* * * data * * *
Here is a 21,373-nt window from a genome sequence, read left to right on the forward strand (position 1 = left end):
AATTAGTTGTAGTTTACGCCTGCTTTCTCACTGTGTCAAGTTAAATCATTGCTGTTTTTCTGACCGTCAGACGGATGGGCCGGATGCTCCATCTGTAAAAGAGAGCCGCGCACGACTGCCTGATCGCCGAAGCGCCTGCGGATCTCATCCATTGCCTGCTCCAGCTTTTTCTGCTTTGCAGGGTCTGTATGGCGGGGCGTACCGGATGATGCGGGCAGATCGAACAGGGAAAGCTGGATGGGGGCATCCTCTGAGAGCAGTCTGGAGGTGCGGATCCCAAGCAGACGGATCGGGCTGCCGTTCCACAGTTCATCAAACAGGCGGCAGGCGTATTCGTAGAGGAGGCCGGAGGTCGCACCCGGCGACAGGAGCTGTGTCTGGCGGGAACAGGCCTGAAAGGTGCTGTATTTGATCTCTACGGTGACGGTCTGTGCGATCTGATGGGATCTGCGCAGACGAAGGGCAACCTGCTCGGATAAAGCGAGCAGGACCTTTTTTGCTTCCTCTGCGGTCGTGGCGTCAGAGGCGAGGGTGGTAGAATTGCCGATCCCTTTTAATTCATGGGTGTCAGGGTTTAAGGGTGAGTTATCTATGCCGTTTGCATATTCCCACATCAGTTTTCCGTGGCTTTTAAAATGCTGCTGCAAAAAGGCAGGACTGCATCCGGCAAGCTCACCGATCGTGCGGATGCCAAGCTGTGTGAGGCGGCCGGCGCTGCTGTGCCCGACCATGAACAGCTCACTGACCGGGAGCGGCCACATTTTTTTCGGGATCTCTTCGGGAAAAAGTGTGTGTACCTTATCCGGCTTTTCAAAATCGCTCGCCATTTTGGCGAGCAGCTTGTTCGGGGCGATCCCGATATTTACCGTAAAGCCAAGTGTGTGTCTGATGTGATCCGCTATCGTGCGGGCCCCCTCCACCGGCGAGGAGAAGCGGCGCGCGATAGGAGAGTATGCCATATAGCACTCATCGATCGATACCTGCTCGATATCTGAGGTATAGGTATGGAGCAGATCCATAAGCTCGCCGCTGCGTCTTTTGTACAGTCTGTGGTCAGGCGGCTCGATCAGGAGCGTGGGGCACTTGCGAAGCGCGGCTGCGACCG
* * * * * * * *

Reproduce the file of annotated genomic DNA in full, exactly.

Here is a 21,373-nt window from a genome sequence, read left to right on the forward strand (position 1 = left end):
AATTAGTTGTAGTTTACGCCTGCTTTCTCACTGTGTCAAGTTAAATCATTGCTGTTTTTCTGACCGTCAGACGGATGGGCCGGATGCTCCATCTGTAAAAGAGAGCCGCGCACGACTGCCTGATCGCCGAAGCGCCTGCGGATCTCATCCATTGCCTGCTCCAGCTTTTTCTGCTTTGCAGGGTCTGTATGGCGGGGCGTACCGGATGATGCGGGCAGATCGAACAGGGAAAGCTGGATGGGGGCATCCTCTGAGAGCAGTCTGGAGGTGCGGATCCCAAGCAGACGGATCGGGCTGCCGTTCCACAGTTCATCAAACAGGCGGCAGGCGTATTCGTAGAGGAGGCCGGAGGTCGCACCCGGCGACAGGAGCTGTGTCTGGCGGGAACAGGCCTGAAAGGTGCTGTATTTGATCTCTACGGTGACGGTCTGTGCGATCTGATGGGATCTGCGCAGACGAAGGGCAACCTGCTCGGATAAAGCGAGCAGGACCTTTTTTGCTTCCTCTGCGGTCGTGGCGTCAGAGGCGAGGGTGGTAGAATTGCCGATCCCTTTTAATTCATGGGTGTCAGGGTTTAAGGGTGAGTTATCTATGCCGTTTGCATATTCCCACATCAGTTTTCCGTGGCTTTTAAAATGCTGCTGCAAAAAGGCAGGACTGCATCCGGCAAGCTCACCGATCGTGCGGATGCCAAGCTGTGTGAGGCGGCCGGCGCTGCTGTGCCCGACCATGAACAGCTCACTGACCGGGAGCGGCCACATTTTTTTCGGGATCTCTTCGGGAAAAAGTGTGTGTACCTTATCCGGCTTTTCAAAATCGCTCGCCATTTTGGCGAGCAGCTTGTTCGGGGCGATCCCGATATTTACCGTAAAGCCAAGTGTGTGTCTGATGTGATCCGCTATCGTGCGGGCCCCCTCCACCGGCGAGGAGAAGCGGCGCGCGATAGGAGAGTATGCCATATAGCACTCATCGATCGATACCTGCTCGATATCTGAGGTATAGGTATGGAGCAGATCCATAAGCTCGCCGCTGCGTCTTTTGTACAGTCTGTGGTCAGGCGGCTCGATCAGGAGCGTGGGGCACTTGCGAAGCGCGGCTGCGACCG